2009-02-17seekingalpha.com

China’s giant $585 billion (4 trillion yuan) economic stimulus package is showing signs of taking effect. Economists now project that China will be the likely leader of an elusive worldwide economic recovery.

Chinese banks heeded the government’s call to extend more credit to support the economy as they issued $237 billion (1.62 trillion yuan) in new loans in January, up a whopping 101% year-over-year, the People’s Bank of China said. The surge provides evidence that state-owned banks are heeding the government’s call to extend more credit to support the economy.

...

"The economy is bottoming,” Tao Dong, chief Asia economist at Credit Suisse Group AG in Hong Kong, told Bloomberg.

Prices for China’s imported iron ore has climbed 28% since October. Hot-rolled steel has surged 41% and the Baltic Dry Index, or shipping costs for commodities, has more than doubled since Jan. 28.

...

Even if the global recession lasts years, China has the ammunition to maintain growth, said Merrill Lynch’s Lu. It has public debt of only 18.5% of gross domestic product, foreign currency reserves of $1.95 trillion, and a balanced budget.

"China has perhaps the deepest pockets in the world,” Lu said. "It can relentlessly ramp up spending to create jobs and meet its growth target.”

Western analysts who have put China in the same doom-and-gloom boat as the US and the rest of the G7 have been wrong, as we have suspected. China's situation is simply hugely different. It's exposure to downturn came not from an over-extended banking system, but from dependence on exports to the West. Certainly, shutting that down has been the source of painful dislocations. But this is not place China into the same morass as the US. China's main challenge (and that of other surplus countries) is now to pick up that consumption slack. China has always had a sporting shot at doing that, for three reasons: (1) its banking sector was not decimated by Western toxic investments, (2) it has accumulated huge surpluses which can be mobilized for development, (3) it is starting from a very low base of domestic consumption, which gives huge room for growth.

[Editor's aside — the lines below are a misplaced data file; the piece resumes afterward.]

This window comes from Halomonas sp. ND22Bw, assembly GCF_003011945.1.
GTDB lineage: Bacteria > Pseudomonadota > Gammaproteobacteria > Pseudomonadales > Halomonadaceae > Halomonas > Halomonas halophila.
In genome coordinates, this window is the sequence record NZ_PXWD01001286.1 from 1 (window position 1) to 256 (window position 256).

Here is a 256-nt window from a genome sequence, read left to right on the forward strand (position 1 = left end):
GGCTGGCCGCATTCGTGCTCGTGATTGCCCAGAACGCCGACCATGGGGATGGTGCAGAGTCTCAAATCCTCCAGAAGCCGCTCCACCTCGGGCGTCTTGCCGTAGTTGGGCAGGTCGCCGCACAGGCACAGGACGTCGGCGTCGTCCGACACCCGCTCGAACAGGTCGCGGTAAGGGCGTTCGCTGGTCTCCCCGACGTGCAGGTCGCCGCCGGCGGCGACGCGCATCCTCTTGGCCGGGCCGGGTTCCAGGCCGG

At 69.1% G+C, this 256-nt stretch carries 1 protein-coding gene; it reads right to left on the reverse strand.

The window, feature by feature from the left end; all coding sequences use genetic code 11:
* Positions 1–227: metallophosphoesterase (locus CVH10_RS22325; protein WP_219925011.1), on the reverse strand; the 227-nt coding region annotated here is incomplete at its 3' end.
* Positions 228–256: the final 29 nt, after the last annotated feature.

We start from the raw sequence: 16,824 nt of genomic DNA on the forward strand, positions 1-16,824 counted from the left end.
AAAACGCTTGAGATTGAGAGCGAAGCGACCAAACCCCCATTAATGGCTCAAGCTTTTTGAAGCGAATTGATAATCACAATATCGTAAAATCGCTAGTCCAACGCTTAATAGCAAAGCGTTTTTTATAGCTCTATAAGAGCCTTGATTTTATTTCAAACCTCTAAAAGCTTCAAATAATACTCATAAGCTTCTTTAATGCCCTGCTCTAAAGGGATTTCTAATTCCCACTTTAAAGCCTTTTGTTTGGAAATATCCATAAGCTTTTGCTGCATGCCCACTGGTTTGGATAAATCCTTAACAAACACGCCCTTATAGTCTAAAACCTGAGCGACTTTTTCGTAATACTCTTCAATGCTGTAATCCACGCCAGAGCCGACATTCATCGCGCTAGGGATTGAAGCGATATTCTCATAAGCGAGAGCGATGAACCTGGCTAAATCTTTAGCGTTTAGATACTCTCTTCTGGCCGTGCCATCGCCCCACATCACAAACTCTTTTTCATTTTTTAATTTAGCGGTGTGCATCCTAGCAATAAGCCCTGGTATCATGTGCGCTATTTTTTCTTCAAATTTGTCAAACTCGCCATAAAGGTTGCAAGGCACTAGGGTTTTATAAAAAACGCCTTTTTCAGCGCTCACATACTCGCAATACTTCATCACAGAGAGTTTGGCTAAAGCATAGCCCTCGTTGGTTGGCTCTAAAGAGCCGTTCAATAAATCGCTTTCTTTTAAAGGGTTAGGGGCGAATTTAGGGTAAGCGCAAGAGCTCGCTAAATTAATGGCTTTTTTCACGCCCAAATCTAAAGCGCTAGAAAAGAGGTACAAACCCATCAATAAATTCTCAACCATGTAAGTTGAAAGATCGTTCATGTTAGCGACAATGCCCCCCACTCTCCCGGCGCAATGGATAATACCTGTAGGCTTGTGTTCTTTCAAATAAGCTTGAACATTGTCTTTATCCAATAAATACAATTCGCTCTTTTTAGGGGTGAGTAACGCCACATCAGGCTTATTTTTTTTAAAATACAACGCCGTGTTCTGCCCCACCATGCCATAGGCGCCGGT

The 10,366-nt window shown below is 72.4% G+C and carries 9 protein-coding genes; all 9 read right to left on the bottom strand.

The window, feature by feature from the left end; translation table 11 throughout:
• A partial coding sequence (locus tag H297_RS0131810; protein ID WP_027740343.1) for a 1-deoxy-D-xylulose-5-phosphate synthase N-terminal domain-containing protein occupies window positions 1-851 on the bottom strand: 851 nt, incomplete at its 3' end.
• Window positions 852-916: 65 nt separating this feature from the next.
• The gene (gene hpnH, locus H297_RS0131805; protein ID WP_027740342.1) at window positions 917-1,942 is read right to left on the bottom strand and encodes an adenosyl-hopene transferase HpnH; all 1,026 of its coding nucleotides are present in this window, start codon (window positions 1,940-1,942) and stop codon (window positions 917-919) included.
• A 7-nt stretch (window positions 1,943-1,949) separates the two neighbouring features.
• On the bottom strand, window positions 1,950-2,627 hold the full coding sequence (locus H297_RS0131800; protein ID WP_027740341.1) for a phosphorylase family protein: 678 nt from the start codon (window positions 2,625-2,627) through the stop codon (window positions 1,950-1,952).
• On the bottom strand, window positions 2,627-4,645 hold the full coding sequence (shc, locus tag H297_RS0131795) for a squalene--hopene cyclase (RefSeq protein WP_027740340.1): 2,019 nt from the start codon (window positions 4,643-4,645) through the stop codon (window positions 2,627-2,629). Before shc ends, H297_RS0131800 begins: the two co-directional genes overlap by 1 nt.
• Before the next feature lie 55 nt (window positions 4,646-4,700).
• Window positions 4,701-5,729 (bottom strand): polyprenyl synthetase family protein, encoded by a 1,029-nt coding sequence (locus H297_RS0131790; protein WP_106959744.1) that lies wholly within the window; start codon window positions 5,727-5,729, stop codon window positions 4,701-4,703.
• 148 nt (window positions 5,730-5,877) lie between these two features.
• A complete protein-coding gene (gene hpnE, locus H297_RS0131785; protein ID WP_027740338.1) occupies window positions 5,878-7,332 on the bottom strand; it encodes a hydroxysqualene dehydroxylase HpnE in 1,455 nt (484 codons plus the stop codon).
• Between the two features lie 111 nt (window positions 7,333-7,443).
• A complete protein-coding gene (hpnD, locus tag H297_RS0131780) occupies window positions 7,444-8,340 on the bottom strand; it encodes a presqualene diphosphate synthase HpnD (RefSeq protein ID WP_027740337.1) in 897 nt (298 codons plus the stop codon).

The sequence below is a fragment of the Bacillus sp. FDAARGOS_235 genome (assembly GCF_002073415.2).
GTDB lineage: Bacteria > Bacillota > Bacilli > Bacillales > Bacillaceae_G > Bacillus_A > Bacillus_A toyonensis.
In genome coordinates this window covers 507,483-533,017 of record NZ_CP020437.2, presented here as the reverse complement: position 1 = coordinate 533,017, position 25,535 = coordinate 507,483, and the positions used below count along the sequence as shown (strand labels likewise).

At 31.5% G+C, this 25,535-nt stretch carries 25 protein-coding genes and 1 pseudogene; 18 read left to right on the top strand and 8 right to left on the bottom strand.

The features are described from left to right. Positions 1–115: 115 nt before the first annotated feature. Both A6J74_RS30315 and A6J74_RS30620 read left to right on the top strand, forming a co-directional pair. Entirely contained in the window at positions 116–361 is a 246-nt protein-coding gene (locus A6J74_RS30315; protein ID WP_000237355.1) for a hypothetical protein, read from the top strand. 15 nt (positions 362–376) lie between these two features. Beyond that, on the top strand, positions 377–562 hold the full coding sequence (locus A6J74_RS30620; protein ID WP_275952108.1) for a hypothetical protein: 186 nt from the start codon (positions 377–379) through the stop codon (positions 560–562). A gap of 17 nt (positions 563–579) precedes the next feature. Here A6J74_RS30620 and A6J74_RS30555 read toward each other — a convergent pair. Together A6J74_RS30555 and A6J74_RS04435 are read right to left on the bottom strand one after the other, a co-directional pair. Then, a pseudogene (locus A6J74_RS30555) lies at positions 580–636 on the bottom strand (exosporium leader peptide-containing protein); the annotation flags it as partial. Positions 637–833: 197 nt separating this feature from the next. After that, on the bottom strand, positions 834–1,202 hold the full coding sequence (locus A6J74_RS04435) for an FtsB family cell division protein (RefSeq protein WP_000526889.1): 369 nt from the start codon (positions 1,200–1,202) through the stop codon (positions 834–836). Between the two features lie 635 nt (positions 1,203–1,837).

The implication is that China will return to robust growth and lead the world out of recession (really, Depression). In addition, a floor has now been put under commodity prices and they will likely resume their long term bull market (indeed, they seem to have reversed already).

This isn't so surprising; different countries have different situations. Even in the Great Depression, many countries emerged from the downturn quicker than the US. It all depends on your starting situation and how the crisis is managed.


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Comments:

mortgagemess at 10:29 2009-02-17 said:
Ok..so the China banks LENT money OUT instead of HOARDING it like the US BANKS..maybe we should use some of the tarp money to send our Bankers over to learn Chinese! Permalink

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